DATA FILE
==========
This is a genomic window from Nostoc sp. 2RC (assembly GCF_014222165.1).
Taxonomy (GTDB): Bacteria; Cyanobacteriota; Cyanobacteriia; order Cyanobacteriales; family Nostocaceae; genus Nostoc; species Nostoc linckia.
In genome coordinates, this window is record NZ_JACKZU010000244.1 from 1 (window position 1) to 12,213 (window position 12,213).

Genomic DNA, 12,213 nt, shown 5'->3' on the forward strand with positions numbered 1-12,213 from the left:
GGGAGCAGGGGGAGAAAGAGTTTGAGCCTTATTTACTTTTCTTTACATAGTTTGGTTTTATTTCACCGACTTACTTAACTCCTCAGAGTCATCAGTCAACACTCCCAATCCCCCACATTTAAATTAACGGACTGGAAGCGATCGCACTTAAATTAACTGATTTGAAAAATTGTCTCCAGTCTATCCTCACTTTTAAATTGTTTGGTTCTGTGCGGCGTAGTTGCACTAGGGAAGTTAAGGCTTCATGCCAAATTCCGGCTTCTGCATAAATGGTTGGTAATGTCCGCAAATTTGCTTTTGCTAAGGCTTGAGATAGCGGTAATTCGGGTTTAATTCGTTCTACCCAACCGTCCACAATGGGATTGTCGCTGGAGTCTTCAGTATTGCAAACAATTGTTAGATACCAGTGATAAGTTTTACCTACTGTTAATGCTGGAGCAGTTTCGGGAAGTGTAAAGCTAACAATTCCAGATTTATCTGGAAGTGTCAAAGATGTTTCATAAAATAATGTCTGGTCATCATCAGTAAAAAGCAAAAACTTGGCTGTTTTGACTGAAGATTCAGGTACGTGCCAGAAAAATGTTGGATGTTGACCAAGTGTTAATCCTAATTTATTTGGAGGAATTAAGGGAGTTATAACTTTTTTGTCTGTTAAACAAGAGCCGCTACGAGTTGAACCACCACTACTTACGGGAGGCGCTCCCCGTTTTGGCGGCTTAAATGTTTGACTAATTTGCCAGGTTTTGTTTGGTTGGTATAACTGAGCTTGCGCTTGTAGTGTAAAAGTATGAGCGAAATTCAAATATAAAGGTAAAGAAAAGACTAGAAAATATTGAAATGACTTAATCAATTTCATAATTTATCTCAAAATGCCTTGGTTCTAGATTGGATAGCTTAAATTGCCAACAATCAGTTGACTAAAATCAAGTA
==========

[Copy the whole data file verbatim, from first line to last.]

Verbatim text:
This is a genomic window from Nostoc sp. 2RC (assembly GCF_014222165.1).
Taxonomy (GTDB): Bacteria; Cyanobacteriota; Cyanobacteriia; order Cyanobacteriales; family Nostocaceae; genus Nostoc; species Nostoc linckia.
In genome coordinates, this window is record NZ_JACKZU010000244.1 from 1 (window position 1) to 12,213 (window position 12,213).

Genomic DNA, 12,213 nt, shown 5'->3' on the forward strand with positions numbered 1-12,213 from the left:
GGGAGCAGGGGGAGAAAGAGTTTGAGCCTTATTTACTTTTCTTTACATAGTTTGGTTTTATTTCACCGACTTACTTAACTCCTCAGAGTCATCAGTCAACACTCCCAATCCCCCACATTTAAATTAACGGACTGGAAGCGATCGCACTTAAATTAACTGATTTGAAAAATTGTCTCCAGTCTATCCTCACTTTTAAATTGTTTGGTTCTGTGCGGCGTAGTTGCACTAGGGAAGTTAAGGCTTCATGCCAAATTCCGGCTTCTGCATAAATGGTTGGTAATGTCCGCAAATTTGCTTTTGCTAAGGCTTGAGATAGCGGTAATTCGGGTTTAATTCGTTCTACCCAACCGTCCACAATGGGATTGTCGCTGGAGTCTTCAGTATTGCAAACAATTGTTAGATACCAGTGATAAGTTTTACCTACTGTTAATGCTGGAGCAGTTTCGGGAAGTGTAAAGCTAACAATTCCAGATTTATCTGGAAGTGTCAAAGATGTTTCATAAAATAATGTCTGGTCATCATCAGTAAAAAGCAAAAACTTGGCTGTTTTGACTGAAGATTCAGGTACGTGCCAGAAAAATGTTGGATGTTGACCAAGTGTTAATCCTAATTTATTTGGAGGAATTAAGGGAGTTATAACTTTTTTGTCTGTTAAACAAGAGCCGCTACGAGTTGAACCACCACTACTTACGGGAGGCGCTCCCCGTTTTGGCGGCTTAAATGTTTGACTAATTTGCCAGGTTTTGTTTGGTTGGTATAACTGAGCTTGCGCTTGTAGTGTAAAAGTATGAGCGAAATTCAAATATAAAGGTAAAGAAAAGACTAGAAAATATTGAAATGACTTAATCAATTTCATAATTTATCTCAAAATGCCTTGGTTCTAGATTGGATAGCTTAAATTGCCAACAATCAGTTGACTAAAATCAAGTA